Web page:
Democracy & Disinformation

Key quotes: Maria Ressa at The Atlantic’s disinformation and democracy event

Gelo Gonzales

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Key quotes: Maria Ressa at The Atlantic’s disinformation and democracy event

Rappler CEO Maria Ressa speaks at The Atlantic's Disinformation and the Erosion of Democracy event, April 6, US time

Screenshot from The Atlantic YouTube livestream

To address disinformation, Ressa says we must look further upstream at algorithmic systems and the surveillance capitalism business model aside from just moderating content

Rappler CEO and Nobel Laureate Maria Ressa was a keynote speaker at American magazine The Atlantic’s Disinformation and the Erosion of Democracy event, together with other esteemed guests such as former US President Barack Obama, former United States Director of the Cybersecurity and Infrastructure Security Agency Chris Krebs, and US Senator Amy Klobuchar. 

The three-day event from April 6 to 8, US time, explored “the roots and scope of the problem [of disinformation], the next-generation threats posed by new technological advances, and the tools and policies required to neutralize them.” 

Ressa’s session was held on the first day of the event, April 6. In her hour-long session that also included a Q&A with The Atlantic executive editor Adrienne Lafrance, Ressa discussed the information operations in the Philippines starting in 2016 making use of a network of fake accounts to favor President Rodrigo Duterte’s agenda, and seeding narratives to take aim at critical media like Rappler. Later, similar disinformation tactics would be used by leading presidential candidate Ferdinand Marcos Jr. in his attempt to return to Malacañang. If successful, the disinformation campaign would have had something to do with it, Ressa said. 

Ressa also met Barack Obama on the sidelines.

The session can be watched on YouTube below. Ressa’s session starts at the 13:48 mark.

Key quotes: Maria Ressa at The Atlantic’s disinformation and democracy event

Here are key quotes from Ressa during the event:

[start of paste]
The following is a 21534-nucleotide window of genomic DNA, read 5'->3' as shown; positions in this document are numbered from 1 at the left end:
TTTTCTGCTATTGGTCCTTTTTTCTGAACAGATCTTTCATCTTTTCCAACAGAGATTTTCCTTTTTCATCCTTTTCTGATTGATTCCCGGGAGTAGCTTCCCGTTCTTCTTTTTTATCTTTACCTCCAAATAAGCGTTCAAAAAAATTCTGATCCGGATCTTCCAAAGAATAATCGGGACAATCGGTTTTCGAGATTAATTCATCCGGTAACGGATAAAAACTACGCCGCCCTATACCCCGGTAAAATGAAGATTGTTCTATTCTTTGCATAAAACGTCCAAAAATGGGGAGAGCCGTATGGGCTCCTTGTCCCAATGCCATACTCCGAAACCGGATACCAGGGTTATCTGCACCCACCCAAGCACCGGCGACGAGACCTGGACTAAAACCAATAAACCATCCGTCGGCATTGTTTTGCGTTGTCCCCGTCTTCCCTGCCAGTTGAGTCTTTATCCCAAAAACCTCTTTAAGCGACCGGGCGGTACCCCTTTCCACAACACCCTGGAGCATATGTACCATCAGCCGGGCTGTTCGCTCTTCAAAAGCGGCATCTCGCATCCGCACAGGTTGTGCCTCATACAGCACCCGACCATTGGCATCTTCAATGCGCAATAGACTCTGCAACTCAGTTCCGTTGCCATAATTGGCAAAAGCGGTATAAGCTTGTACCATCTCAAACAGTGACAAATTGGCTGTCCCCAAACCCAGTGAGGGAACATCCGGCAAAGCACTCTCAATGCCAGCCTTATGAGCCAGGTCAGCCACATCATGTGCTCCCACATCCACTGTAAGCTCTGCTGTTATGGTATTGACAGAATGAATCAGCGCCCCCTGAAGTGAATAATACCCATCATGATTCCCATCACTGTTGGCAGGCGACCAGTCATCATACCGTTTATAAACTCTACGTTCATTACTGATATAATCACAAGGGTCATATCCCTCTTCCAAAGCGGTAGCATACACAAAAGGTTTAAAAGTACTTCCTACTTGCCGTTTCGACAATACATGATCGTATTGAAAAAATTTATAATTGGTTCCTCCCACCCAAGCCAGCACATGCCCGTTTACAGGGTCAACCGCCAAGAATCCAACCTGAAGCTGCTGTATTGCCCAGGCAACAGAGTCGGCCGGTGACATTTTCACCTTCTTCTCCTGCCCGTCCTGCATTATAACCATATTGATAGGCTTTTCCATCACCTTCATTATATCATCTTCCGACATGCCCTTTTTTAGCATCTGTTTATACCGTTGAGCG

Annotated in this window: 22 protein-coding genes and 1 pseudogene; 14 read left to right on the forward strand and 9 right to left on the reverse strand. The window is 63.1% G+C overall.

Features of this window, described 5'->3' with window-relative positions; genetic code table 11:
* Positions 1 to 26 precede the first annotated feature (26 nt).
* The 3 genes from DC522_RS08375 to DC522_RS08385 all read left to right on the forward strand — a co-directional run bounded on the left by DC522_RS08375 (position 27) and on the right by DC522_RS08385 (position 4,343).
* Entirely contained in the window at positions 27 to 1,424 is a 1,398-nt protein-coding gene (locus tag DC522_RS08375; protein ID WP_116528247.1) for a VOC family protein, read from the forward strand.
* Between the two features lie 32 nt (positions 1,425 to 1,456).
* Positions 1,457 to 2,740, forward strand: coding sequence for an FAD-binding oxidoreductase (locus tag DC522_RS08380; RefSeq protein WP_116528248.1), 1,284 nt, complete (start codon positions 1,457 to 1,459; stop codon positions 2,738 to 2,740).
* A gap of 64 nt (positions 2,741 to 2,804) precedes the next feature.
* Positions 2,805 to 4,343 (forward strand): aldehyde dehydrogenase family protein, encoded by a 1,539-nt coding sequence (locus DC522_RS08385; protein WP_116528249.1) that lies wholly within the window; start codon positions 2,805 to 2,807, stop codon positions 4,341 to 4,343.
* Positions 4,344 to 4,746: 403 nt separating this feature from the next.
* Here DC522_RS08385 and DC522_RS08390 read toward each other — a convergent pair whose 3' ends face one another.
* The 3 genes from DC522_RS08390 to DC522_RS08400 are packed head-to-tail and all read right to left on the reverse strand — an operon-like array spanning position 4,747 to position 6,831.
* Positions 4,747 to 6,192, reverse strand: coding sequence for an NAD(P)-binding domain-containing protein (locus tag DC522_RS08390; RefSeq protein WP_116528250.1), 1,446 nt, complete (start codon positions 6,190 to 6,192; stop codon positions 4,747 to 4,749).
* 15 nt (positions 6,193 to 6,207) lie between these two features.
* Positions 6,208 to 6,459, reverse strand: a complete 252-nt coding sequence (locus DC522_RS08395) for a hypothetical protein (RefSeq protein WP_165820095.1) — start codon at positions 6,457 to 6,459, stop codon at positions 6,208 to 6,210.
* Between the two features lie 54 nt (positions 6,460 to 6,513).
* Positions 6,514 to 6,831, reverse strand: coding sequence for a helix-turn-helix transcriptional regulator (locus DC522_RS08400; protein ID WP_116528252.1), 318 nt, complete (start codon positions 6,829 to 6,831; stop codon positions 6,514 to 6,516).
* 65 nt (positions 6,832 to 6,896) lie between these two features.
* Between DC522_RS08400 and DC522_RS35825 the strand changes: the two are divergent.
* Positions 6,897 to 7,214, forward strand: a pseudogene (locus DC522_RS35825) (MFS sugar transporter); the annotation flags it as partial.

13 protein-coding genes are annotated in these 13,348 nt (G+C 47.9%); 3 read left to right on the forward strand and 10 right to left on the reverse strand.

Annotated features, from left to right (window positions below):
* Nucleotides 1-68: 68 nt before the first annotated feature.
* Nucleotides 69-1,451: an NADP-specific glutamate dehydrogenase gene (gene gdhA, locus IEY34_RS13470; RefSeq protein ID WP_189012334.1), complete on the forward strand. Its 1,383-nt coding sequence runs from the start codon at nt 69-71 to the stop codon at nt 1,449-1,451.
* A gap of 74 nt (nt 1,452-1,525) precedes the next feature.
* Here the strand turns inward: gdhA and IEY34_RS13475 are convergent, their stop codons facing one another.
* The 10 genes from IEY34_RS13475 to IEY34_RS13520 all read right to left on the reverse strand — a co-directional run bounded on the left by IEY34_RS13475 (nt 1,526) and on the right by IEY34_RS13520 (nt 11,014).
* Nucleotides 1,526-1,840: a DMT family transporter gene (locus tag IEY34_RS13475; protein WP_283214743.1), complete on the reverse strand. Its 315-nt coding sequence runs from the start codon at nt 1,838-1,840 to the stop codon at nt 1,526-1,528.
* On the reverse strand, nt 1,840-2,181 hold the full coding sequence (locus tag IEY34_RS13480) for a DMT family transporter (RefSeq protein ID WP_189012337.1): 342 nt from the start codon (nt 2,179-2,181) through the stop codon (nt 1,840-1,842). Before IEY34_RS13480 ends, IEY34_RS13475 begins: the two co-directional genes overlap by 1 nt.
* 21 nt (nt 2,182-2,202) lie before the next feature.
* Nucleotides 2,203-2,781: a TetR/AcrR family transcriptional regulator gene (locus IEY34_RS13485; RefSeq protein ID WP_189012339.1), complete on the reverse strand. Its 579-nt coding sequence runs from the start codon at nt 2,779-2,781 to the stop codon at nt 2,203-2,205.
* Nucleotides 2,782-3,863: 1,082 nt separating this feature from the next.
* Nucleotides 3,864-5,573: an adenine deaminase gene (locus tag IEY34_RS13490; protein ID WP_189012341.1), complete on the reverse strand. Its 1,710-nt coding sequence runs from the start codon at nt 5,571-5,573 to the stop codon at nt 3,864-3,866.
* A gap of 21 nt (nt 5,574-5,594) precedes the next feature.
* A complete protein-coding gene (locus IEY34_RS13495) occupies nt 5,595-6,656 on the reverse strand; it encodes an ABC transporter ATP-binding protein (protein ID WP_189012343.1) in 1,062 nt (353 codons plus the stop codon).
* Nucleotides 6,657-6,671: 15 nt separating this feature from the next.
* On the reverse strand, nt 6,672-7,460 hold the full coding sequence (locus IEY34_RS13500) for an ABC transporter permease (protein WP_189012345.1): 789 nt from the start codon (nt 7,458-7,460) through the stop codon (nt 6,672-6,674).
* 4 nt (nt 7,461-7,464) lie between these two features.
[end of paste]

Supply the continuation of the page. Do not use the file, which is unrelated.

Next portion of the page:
1. “This is my 36th year as a journalist. I’ve spent that entire time learning how to tell stories that will make you care. But when we’re up against lies, we just can’t win because facts are really boring – hard to capture your amygdala the way lies do.”

An MIT study in 2018 found that lies laced with hate and anger spread faster than facts. Ressa in the Q&A later would add that biology is part of the reason that this is so. People experience a level of emotional arousal when seeing content on platforms. Often, the level of arousal is very high if the piece of content stirs emotions of anger, leading to actions such as sharing the content. Disinformation architects know this; they know how to manipulate emotions, and know just which ones to trigger to make a piece of content, a lie, spread fast. 

  1. “We only debate content moderation. That’s like, you’re looking at a polluted river and you’re only looking at the test tube of water versus where the pollutant is coming from. I call it a virus of lies.” 

Ressa explained that to begin to solve the problem of disinformation on the tech platforms’ end, we can’t just look at content moderation, which she compared to merely looking at a test tube of water from a polluted river. Instead, we also have to look further upstream where the “algorithmic amplification” is happening – the operating system that determines which piece of content spreads; and the microtargeting, which is “opinion in code” similar to an editor making a content decision exponentially multiplied millions and millions of times.